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Research Grants

Support of High-Impact Research

The International SCN8A Alliance (formerly known as Wishes for Elliott) has awarded grants to early investigators to conduct novel studies to improve the treatment of children with SCN8A since 2015. We developed an innovative, collaborative relationship with the American Epilepsy Society (AES), a leading non-governmental supporter for early-career epilepsy researchers. This new platform for partnership was highlighted as a best practice by the Milken Institute in “A Giving Smarter Guide: Funding Scientific Research.” This partnership has allowed our small organization to leverage AES expertise and infrastructure allowing both organizations to expand the breadth of the research that could be supported by either partner alone. The awardees to date include:

Christy LaFlamme

Our 2022 grantee is working in the lab of Dr. Heather Mefford at St. Jude Children’s Research Hospital, Inc. This project is focused on investigating specific modifications to the DNA, known as methylation, in patients with unsolved DEE to determine if they harbor disease-causing DNA methylation changes that disregulate certain genes and cause DEE.

Timothy Abreo

In 2021, we chose to support a project that aimed to better understand probes the mechanisms by which variants cause varying severity of disease, which may help inform the discovery of targeted therapies. Tim is a graduate student at Baylor College of Medicine working under the guidance of Dr. Ed Cooper.

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Letonia Copeland-Hardin, BS

Our 2020 grantee—is a Graduate Student at Northwestern University is researching the Characterization of gene modifiers in a mouse model of epilepsy in the lab of Dr. Jennifer Kearney.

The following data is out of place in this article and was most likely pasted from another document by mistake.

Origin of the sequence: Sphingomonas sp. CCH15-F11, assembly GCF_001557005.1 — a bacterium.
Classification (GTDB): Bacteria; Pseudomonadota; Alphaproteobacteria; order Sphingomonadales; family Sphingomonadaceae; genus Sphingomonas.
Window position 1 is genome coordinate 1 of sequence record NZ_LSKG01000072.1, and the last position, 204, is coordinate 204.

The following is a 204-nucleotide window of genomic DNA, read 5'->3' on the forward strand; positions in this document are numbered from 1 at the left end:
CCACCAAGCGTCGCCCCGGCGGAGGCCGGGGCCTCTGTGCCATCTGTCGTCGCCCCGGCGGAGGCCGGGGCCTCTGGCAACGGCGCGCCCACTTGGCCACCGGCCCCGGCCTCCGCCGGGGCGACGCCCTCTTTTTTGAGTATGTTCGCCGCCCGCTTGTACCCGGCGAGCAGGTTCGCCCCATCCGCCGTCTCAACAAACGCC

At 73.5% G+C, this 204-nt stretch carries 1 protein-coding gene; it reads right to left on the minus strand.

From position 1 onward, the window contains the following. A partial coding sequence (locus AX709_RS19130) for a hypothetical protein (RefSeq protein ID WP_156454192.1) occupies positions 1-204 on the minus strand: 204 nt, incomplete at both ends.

Ranmal Samarasinghe, MD, Ph.D.

Of UCLA, our 2019 grantee, who studied – Leveraging Human Brain Organoids for Therapeutics in Epilepsy under the mentorship of Dr. Bennett Novitch. He now has his own lab where he continues this line of work, in part, with a 2020 CURE Epilepsy grant.

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Chad Frasier, Ph.D.

Of the University of Michigan, our 2018 grantee, who through a postdoctoral fellowship, studied Novel Mechanisms of SUDEP under the mentorship of Jack Parent M.D. Chad is now an Assistant Professor in the Department of Biomedical Sciences Quillen College of Medicine at East Tennessee State University where he continues to research sodium channels and SUDEP.

Mariya Chavarha, Ph.D.

Of Stanford University, our 2017 grantee, who through a predoctoral fellowship is studying Voltage imagine for rapid characterization of SCN8A mutant neuronal phenotypes. In 2019, Mariya joined Google, building custom molecular biology and biochemistry tools.

Jacy Wagnon, Ph.D.

The University of Michigan, our 2018 grantee, researching the role of microRNA-mediated regulation of gene expression in epilepsy. Jacy is now an Assistant Professor in the Department of Neuroscience at the Ohio State University College of Medicine where her lab continues to work in SCN8A, in particular, investigating seizure pathology working to better understand the relationship between seizures and cognitive, motor, and behavioral comorbidities.